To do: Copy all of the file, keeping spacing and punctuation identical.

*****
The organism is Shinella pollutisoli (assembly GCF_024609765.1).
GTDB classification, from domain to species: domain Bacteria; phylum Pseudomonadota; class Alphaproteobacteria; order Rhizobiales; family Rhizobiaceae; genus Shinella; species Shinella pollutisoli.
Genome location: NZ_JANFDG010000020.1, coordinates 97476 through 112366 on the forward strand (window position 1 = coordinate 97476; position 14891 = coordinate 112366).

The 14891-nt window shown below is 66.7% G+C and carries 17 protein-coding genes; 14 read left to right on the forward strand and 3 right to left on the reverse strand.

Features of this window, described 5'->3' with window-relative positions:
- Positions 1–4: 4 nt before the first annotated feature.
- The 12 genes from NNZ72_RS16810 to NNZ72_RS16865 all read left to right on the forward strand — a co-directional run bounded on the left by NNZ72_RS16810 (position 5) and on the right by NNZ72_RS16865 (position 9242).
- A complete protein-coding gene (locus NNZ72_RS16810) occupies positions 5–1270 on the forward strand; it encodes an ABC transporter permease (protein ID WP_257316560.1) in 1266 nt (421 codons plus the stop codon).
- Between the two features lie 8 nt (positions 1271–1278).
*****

The organism is Shinella pollutisoli (assembly GCF_024609765.1).
GTDB classification, from domain to species: domain Bacteria; phylum Pseudomonadota; class Alphaproteobacteria; order Rhizobiales; family Rhizobiaceae; genus Shinella; species Shinella pollutisoli.
Genome location: NZ_JANFDG010000020.1, coordinates 97476 through 112366 on the forward strand (window position 1 = coordinate 97476; position 14891 = coordinate 112366).

The 14891-nt window shown below is 66.7% G+C and carries 17 protein-coding genes; 14 read left to right on the forward strand and 3 right to left on the reverse strand.

Features of this window, described 5'->3' with window-relative positions:
- Positions 1–4: 4 nt before the first annotated feature.
- The 12 genes from NNZ72_RS16810 to NNZ72_RS16865 all read left to right on the forward strand — a co-directional run bounded on the left by NNZ72_RS16810 (position 5) and on the right by NNZ72_RS16865 (position 9242).
- A complete protein-coding gene (locus NNZ72_RS16810) occupies positions 5–1270 on the forward strand; it encodes an ABC transporter permease (protein ID WP_257316560.1) in 1266 nt (421 codons plus the stop codon).
- Between the two features lie 8 nt (positions 1271–1278).